Thomas Jefferson is known to Americans as a Founding Father, principal author of the Declaration of Independence, and third President of the United States. In the 1750’s, he established a tobacco farm in Charlottesville, Virginia. He had indentured servants and slaves working on this property, which has become controversial over time as he and other founding fathers worked to stop slavery on some levels. What workers found in this house has never been discovered before, and it answers some ground breaking questions about one slave in particular: Sally Hemings.
The Monticello Plantation has been a historical landmark that historians have been studying for many years. There is a great amount of information on most of the house except for a few parts that scholars have never been able to discover due to construction over the hundreds of years. They found the new parts of it because they launched a mission to find the original bearings of the house. They wanted to get a better look at the original place, and what they found was stunning!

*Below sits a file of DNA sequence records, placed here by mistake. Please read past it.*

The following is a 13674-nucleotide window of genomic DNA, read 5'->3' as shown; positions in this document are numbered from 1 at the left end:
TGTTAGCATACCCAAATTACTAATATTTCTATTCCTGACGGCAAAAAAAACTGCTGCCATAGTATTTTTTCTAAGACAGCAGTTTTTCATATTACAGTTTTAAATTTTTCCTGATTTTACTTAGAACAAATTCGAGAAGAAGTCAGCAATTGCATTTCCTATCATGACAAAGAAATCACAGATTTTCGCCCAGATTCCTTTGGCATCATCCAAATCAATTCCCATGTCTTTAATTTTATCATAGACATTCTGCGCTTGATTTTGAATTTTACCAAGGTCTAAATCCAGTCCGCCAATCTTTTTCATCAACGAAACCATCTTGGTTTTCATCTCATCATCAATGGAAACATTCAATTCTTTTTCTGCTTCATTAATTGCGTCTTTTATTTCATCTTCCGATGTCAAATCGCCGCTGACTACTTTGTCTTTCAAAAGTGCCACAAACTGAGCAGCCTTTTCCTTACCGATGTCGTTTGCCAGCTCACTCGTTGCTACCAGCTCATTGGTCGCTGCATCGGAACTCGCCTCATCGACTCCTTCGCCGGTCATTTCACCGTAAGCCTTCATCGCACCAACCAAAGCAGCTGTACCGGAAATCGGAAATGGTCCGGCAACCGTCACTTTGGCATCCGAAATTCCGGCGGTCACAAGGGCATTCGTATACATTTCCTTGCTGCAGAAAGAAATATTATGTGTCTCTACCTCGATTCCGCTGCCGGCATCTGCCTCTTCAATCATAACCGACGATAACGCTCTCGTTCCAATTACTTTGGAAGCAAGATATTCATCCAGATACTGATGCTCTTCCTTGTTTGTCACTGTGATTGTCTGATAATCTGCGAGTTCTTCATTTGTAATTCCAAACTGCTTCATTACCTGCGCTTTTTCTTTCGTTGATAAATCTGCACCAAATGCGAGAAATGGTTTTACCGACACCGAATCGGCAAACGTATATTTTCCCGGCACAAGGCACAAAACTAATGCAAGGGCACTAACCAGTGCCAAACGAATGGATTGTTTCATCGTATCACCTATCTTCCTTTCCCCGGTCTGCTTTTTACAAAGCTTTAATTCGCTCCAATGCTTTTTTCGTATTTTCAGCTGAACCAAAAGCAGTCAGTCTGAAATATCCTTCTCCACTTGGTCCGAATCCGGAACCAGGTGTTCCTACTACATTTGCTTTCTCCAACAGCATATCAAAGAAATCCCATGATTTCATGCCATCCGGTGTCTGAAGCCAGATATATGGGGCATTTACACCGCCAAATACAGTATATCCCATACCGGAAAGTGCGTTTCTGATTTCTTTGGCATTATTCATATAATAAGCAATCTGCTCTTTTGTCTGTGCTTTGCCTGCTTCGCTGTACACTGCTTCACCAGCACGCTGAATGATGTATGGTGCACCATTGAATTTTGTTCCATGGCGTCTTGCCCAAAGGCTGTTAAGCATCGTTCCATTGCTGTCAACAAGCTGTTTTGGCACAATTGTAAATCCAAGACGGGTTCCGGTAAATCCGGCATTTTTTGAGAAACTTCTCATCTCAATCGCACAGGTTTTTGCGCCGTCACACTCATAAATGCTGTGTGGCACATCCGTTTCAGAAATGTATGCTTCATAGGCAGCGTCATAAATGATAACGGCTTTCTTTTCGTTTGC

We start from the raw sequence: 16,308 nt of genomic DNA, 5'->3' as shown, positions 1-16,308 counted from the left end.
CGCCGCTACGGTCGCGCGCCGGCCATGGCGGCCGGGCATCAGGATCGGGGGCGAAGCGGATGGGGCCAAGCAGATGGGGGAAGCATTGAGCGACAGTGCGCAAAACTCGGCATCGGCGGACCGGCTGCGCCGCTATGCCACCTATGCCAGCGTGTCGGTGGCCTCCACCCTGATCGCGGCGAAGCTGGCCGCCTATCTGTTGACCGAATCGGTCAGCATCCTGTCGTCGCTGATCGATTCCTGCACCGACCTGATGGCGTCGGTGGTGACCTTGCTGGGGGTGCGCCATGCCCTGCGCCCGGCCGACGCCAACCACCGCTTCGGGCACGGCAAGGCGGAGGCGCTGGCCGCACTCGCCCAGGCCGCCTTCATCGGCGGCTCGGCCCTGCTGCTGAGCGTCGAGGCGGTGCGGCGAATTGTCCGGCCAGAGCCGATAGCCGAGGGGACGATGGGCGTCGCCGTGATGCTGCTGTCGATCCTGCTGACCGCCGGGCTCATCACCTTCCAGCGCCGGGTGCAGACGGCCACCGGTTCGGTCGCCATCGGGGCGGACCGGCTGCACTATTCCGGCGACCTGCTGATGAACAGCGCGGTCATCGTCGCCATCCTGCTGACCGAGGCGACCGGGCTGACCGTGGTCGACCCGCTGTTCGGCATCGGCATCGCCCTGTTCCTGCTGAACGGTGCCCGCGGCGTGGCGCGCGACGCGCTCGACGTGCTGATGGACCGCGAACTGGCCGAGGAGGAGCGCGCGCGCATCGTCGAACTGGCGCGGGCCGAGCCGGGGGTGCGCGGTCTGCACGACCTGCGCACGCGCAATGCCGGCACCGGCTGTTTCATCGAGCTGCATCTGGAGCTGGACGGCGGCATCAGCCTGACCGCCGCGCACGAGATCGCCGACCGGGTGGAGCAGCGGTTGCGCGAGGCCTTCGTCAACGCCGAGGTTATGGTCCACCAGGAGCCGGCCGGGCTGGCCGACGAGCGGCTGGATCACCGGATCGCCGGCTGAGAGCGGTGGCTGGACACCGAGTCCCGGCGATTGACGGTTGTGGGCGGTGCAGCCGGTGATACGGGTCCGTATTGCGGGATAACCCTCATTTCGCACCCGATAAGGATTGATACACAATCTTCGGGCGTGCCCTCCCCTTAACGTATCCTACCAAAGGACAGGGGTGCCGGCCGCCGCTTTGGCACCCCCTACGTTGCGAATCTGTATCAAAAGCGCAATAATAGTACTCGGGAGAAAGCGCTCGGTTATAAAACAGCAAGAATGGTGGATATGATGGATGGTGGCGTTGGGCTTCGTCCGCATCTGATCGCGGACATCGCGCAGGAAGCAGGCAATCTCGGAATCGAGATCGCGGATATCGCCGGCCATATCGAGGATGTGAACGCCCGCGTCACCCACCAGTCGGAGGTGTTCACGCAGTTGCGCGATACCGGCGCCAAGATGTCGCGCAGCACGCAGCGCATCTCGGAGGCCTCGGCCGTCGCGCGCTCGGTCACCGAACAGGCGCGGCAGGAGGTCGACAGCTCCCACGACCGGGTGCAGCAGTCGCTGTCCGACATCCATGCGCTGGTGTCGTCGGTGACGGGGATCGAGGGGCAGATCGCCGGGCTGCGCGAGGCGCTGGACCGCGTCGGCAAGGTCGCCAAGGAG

Jefferson made this his place of home for most of his life before he moved to the White House in 1801. It is regarded as a historical landmark due to the history it holds here with the Jefferson family. He inherited the land in the 1750s and began construction the building in 1768. Monticello means “Little Mountain” in Italian. The front of the house is even scrawled on the back of the nickel! It has come into great scrutiny over the years since it was a plantation where slaves suffered, but a recent discovery revealed a long hidden secret!
Thomas Jefferson was only 26 years old when the construction of the Monticello began! The 5,000 acre plantation was used to make tobacco and wheat. Since this was a plantation, many slaves were also on board and had to farm and keep up the house. This part of the houses history is looked down upon because it seems that people are celebrating a slave owner. Jefferson used free workers an indentured servants as well as slaved to construct the house and to work and live there.